LI has found it hard to say what women want, in my thesis about the change in emotional customs brought about by the great transformation. I’ve made several false starts. My sense that volupte acts as the ‘center of gravity’ of the seventeenth century prehension of the Enlightenment bonheur thesis has been influenced by the fact that so many women took their intellectual places as advocates and opponents of voluptĂ© – and that the women who advocated it were writing in the wake of Gassendi’s re-introduction of Epicurus to the high cultural scene. But so many women makes for… how many women? My sample size will always be unrepresentative, insofar as it is hard to know just what samples to take, what the variables are that influence them, etc.

That Martin seems to naively accept Freeman’s account of Mead, and Bardot’s account of her younger self, tells us that he definitely needed to counterweight his own quest for the catalyzing effects of Tahiti. Such is the power of poetry that some of Martin’s instances are irresistible:

“At the end of the eighteenth century, the poet and revolutionary Camille Desmoulins spoke of his desire to "compose a Tahiti of the heart" as he was carted off to the guillotine.”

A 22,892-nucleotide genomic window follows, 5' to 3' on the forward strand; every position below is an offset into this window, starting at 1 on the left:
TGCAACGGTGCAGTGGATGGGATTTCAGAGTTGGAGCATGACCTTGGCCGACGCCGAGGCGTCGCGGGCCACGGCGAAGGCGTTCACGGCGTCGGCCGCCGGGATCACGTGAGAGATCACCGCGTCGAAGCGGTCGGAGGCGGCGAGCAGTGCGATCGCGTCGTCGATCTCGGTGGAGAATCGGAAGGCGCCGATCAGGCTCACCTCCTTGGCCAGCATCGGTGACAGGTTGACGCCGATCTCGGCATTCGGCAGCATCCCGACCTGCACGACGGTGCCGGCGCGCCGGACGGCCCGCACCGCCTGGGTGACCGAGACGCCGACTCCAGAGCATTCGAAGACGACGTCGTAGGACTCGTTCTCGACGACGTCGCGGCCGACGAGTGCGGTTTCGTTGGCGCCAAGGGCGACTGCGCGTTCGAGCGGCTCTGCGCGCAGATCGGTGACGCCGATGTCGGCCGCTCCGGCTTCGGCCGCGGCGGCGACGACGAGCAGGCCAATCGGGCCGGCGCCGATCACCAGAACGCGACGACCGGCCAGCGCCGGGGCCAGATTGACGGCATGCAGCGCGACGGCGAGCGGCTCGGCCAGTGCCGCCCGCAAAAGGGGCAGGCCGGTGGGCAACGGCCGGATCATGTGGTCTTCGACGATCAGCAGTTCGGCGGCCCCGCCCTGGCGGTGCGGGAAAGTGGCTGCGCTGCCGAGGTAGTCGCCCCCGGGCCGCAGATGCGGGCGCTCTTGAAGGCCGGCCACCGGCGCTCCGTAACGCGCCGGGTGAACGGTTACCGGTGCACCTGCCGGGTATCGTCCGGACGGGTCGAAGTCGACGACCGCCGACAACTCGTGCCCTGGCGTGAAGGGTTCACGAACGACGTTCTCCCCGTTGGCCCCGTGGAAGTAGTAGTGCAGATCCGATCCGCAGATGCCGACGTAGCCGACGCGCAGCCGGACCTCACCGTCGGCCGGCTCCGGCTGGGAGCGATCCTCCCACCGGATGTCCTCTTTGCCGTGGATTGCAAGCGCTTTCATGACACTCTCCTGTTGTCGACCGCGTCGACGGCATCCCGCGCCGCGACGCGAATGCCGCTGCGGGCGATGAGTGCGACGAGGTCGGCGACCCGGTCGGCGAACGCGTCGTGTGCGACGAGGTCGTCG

But Martin's thesis, which aligns Desmoulins, Napoleon, Freud and Mead in a massive denial of rape, seems to me not to be the center of gravity of Orientalism. One way to bring this out is to read Martin's article against this piece in the Summer, 2006 issue of Ethnohistory by Paul Shankman, which goes over the Freeman-Mead controversy one more time. His article makes for an interesting twist on Martin’s thesis, for it is possible, on re-reading it, to see that Martin is making an argument that is imbricated with a standard apologetic for imperialism – that the Europeans abolished barbaric customs that oppressed women. The suttee is one. The abolition of the public defloration of virgins in Samoa, or taupou, is another. This is a quote from Mead: